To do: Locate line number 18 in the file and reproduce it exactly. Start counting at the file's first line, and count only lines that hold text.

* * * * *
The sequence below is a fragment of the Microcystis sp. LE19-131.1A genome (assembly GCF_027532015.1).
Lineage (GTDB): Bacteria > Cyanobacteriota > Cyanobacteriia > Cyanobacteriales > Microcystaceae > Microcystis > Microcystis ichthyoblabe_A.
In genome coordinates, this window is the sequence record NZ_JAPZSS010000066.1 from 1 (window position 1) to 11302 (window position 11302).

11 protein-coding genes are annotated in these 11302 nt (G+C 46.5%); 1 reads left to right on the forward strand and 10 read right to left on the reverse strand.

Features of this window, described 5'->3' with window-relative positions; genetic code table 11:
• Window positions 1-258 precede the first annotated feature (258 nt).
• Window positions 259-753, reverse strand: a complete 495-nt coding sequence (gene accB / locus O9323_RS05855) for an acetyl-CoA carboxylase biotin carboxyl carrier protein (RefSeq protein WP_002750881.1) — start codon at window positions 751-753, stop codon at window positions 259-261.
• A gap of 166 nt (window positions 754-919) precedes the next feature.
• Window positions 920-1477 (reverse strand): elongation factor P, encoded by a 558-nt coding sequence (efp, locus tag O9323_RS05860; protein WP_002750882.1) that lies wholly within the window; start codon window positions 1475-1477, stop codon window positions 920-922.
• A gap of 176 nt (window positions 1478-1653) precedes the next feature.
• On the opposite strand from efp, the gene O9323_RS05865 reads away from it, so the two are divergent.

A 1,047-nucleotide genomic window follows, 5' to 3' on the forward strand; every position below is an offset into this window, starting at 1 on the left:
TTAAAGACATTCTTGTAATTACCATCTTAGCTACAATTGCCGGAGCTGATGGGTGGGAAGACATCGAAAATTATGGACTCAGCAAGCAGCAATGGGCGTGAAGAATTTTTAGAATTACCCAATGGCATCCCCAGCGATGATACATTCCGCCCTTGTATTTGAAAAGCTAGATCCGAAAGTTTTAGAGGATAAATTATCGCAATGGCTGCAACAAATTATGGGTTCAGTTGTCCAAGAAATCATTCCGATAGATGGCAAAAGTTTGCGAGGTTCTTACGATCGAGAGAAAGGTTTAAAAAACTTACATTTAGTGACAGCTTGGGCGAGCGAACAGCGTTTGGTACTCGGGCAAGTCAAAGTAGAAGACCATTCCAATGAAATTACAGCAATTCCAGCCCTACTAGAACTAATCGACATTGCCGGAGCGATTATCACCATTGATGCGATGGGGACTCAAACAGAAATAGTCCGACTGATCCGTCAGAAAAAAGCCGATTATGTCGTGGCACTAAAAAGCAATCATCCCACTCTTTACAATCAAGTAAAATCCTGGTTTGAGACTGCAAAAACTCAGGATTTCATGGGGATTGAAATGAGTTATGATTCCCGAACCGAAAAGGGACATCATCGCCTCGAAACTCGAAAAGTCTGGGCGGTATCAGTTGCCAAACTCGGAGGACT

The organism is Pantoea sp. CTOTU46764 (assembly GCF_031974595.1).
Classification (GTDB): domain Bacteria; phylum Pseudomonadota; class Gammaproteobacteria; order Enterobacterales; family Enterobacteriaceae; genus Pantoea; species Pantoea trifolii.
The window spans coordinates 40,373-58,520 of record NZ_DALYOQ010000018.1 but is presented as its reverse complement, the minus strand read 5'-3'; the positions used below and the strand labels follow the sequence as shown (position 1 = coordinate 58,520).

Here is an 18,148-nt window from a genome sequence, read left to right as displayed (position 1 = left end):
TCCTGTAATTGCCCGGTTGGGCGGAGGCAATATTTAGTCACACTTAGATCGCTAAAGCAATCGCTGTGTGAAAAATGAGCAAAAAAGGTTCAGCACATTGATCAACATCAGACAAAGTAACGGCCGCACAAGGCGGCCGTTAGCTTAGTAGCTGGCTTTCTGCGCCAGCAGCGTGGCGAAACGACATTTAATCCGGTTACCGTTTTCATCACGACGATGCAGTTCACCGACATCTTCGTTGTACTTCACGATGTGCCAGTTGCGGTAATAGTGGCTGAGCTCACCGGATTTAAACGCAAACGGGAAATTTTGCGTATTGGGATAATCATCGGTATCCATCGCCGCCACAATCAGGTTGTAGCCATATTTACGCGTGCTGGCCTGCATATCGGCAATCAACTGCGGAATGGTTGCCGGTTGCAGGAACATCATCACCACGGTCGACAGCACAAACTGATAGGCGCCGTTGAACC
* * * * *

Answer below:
TCCTGTAATTGCCCGGTTGGGCGGAGGCAATATTTAGTCACACTTAGATCGCTAAAGCAATCGCTGTGTGAAAAATGAGCAAAAAAGGTTCAGCACATTGATCAACATCAGACAAAGTAACGGCCGCACAAGGCGGCCGTTAGCTTAGTAGCTGGCTTTCTGCGCCAGCAGCGTGGCGAAACGACATTTAATCCGGTTACCGTTTTCATCACGACGATGCAGTTCACCGACATCTTCGTTGTACTTCACGATGTGCCAGTTGCGGTAATAGTGGCTGAGCTCACCGGATTTAAACGCAAACGGGAAATTTTGCGTATTGGGATAATCATCGGTATCCATCGCCGCCACAATCAGGTTGTAGCCATATTTACGCGTGCTGGCCTGCATATCGGCAATCAACTGCGGAATGGTTGCCGGTTGCAGGAACATCATCACCACGGTCGACAGCACAAACTGATAGGCGCCGTTGAACC